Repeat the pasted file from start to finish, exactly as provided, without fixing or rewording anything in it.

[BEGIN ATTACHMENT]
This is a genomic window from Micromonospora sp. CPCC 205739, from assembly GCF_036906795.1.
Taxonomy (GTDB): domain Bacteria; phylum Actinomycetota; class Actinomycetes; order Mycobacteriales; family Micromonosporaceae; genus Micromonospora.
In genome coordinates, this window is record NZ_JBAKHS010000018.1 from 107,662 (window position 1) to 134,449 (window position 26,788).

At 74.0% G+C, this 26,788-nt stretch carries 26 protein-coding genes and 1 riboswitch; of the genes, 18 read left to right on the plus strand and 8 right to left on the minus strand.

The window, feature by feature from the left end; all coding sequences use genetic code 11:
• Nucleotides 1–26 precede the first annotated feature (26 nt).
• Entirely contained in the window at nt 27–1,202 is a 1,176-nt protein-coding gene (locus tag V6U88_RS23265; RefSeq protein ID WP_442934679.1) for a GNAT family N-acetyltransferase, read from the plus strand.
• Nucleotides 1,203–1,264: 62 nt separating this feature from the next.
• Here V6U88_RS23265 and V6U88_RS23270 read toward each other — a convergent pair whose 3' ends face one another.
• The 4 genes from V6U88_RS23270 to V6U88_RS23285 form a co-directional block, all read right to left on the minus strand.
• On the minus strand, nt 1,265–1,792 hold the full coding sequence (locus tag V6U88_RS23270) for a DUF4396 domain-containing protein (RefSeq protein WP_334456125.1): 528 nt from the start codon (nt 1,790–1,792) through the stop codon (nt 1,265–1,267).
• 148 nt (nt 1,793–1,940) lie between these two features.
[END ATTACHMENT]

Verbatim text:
This is a genomic window from Micromonospora sp. CPCC 205739, from assembly GCF_036906795.1.
Taxonomy (GTDB): domain Bacteria; phylum Actinomycetota; class Actinomycetes; order Mycobacteriales; family Micromonosporaceae; genus Micromonospora.
In genome coordinates, this window is record NZ_JBAKHS010000018.1 from 107,662 (window position 1) to 134,449 (window position 26,788).

At 74.0% G+C, this 26,788-nt stretch carries 26 protein-coding genes and 1 riboswitch; of the genes, 18 read left to right on the plus strand and 8 right to left on the minus strand.

The window, feature by feature from the left end; all coding sequences use genetic code 11:
• Nucleotides 1–26 precede the first annotated feature (26 nt).
• Entirely contained in the window at nt 27–1,202 is a 1,176-nt protein-coding gene (locus tag V6U88_RS23265; RefSeq protein ID WP_442934679.1) for a GNAT family N-acetyltransferase, read from the plus strand.
• Nucleotides 1,203–1,264: 62 nt separating this feature from the next.
• Here V6U88_RS23265 and V6U88_RS23270 read toward each other — a convergent pair whose 3' ends face one another.
• The 4 genes from V6U88_RS23270 to V6U88_RS23285 form a co-directional block, all read right to left on the minus strand.
• On the minus strand, nt 1,265–1,792 hold the full coding sequence (locus tag V6U88_RS23270) for a DUF4396 domain-containing protein (RefSeq protein WP_334456125.1): 528 nt from the start codon (nt 1,790–1,792) through the stop codon (nt 1,265–1,267).
• 148 nt (nt 1,793–1,940) lie between these two features.